Q9: Do you have classes on weekends?
We occasionally offer weekend courses, but most courses are offered in the afternoon or evening from Monday to Thursday.
Q10: Can I schedule a meeting with the program’s representative?
If you have any inquiries not answered on this page, please contact our program’s director, Dr. Vivien Tartter at email@example.com
Q11: When is the deadline to apply?
Fall - April 15th
Spring - November 15th
Q12: Will this degree let me practice as a therapist?
A: The MA General Psychology degree does not enable licensure as a Counselor, but completing the CASAC track within satisfies the state's academic requirements for being a Substance Abuse Counselor.
Students may enter the program with an undergraduate major either in Psychology or in another field. Acceptance is based on assessment of the student's overall record and promise. The Graduate Record Examination is waived; however, admission is based on flexible criteria. Special attention is given to the student's performance in the undergraduate courses of statistics and experimental psychology (or research methods). Students who have earned less than a B in either of these courses, or who have not taken them, are advised to contact the Director of the Masters Program in General Psychology, Dr. Vivien Tartter at
Prospective students should note that it is not necessary to obtain a Masters degree before applying to a Ph.D. program, but is a way to improve your credentials if your psychology background, undergraduate transcript, or direction for graduate study needs buttressing. Students who do move to Ph.D. programs sometimes can transfer credits, but often cannot. Students may apply from the Masters in General Psychology to the Masters in Mental Health Counseling program. If accepted, the courses taken in the General program will transfer as elective credits.
The American Psychological Association’s booklet, Psychology: Careers for the Twenty-first Century, reports that most professionals with a terminal master’s degree handle research and data collection and analysis in universities, government and private companies. Others find jobs in health, industry and education, the primary work settings for psychology professionals with master’s degrees.
Government and industry positions in personnel and in mental health are often filled by persons with master’s degrees in psychology. Workers with their Master’s degree usually work under the supervision of a doctoral level psychologist, especially in clinical, counseling, school and testing and measurement psychology.
Over the past forty years our program has had a national and international reputation for providing outstanding training in psychology. Other institutions’ graduate programs have come to rely on the fact that students who achieve in our program can do so in theirs because we maintain high standards.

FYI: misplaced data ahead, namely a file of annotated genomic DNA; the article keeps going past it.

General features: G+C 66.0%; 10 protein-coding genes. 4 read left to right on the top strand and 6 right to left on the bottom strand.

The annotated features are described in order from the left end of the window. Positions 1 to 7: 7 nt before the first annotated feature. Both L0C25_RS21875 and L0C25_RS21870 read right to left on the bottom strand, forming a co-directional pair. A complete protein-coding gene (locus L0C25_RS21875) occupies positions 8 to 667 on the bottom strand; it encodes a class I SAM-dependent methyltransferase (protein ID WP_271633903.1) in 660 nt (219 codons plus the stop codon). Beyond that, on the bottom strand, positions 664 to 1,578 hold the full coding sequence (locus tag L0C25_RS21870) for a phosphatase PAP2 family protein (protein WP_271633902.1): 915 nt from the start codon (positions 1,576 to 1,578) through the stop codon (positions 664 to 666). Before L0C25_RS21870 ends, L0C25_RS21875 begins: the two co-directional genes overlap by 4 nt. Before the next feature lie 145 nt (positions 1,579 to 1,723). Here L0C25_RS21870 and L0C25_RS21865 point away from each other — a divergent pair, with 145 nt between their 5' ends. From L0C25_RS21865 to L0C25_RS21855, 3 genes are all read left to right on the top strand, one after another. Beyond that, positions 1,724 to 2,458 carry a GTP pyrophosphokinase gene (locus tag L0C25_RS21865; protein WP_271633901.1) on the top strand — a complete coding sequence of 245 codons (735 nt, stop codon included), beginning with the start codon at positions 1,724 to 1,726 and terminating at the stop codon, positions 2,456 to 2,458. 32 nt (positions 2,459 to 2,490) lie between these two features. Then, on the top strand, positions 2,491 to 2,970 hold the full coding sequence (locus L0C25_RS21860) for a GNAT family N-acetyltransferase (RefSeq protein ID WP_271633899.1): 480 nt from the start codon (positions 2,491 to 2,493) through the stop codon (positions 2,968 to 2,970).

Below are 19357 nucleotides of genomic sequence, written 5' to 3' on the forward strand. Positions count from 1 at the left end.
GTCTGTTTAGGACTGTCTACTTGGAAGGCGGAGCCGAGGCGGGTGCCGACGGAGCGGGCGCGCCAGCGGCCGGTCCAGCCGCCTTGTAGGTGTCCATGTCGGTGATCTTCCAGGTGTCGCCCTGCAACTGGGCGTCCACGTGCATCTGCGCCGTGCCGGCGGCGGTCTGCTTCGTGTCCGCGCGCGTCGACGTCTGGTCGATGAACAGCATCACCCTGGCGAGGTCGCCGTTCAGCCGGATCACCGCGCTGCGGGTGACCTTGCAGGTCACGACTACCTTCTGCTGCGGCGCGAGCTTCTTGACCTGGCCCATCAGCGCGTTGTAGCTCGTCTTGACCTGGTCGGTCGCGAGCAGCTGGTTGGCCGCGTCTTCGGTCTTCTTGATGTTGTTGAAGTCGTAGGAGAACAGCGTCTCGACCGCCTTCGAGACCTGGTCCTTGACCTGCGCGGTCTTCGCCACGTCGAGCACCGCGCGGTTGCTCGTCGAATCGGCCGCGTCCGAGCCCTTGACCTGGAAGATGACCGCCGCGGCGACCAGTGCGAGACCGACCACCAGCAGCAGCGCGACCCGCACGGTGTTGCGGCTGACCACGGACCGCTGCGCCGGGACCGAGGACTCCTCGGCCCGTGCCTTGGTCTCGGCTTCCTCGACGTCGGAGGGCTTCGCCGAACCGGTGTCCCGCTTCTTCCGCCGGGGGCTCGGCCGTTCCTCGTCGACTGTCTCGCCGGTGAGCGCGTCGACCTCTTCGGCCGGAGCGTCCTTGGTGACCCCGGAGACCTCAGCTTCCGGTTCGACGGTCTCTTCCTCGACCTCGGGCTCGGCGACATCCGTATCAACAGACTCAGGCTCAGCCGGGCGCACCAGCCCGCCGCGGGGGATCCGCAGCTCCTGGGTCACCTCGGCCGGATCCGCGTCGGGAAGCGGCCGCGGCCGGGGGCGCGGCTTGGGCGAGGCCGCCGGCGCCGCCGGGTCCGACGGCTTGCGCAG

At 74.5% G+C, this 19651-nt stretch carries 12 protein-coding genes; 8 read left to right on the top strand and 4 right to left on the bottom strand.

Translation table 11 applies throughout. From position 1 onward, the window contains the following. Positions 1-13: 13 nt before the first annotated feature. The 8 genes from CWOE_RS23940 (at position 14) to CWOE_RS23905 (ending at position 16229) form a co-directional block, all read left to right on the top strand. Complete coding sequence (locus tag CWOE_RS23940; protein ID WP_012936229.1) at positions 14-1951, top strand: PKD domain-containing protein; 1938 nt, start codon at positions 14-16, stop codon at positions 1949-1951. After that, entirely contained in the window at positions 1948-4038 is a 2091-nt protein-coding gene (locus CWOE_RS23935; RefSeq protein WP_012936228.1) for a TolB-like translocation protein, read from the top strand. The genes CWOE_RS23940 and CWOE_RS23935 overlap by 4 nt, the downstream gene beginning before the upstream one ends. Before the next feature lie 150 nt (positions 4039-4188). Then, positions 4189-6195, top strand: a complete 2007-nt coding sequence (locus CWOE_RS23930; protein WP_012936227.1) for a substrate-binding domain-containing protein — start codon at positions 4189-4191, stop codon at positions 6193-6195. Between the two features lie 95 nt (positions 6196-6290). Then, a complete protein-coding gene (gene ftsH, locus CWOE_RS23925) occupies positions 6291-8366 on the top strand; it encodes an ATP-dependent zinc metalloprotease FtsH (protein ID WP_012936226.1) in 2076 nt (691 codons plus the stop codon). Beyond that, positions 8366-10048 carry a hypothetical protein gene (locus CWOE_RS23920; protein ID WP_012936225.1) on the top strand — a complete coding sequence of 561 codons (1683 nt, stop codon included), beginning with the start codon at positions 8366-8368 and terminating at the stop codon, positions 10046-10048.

The faculty members are full-time professors. Most are also faculty in one of the ten City University of New York doctoral programs. The faculty members are all experienced teachers, researchers and/or clinicians; some are community consultants and evaluation researchers. The Director of the Program is Dr. Vivien Tartter.
Masters students can become involved in activities on the City College campus such as peer counseling, teaching-assisting, drug-and-alcohol counseling, and research in many areas of psychology.
Spring - November 15th
Fall - April 15th
- The complete application form
- Application Fee
Mail all supporting documents
- Personal statement
- Two letters of recommendation (at least one letter should be academic)
- Transcripts from all post-secondary institutions attended
- TOEFL/IELTS tests and scores
- GRE score
Where do I send application’s supporting documents?
All application materials should be submitted online via the Apply Yourself website. Nothing should be mailed to the program director or to the department directly. All supporting documents such as official transcripts, application fee, and any other supporting materials should be mailed to the Office of Admissions at:
WILLE ADMINISTRATION BUILDING, ROOM 101
160 CONVENT AVENUE
NEW YORK, NY 10031
For more information on how to apply, please visit the CCNY’s Graduate Admissions official website or read the FAQ section above for further inquiries.
I truly believe that I made the most out of my time as an MA student at CCNY: I took courses that enriched my research skills; I had the opportunity to teach undergraduate courses, such as Applied Statistics and Lifespan Development; and I had the accessibility to amazing mentorship by teachers whose research and teaching experience closely resembled mine.
- Sebastian Cordoba, Class of 2016 - LinkedIn Profile
Last Updated: 02/27/2023 11:16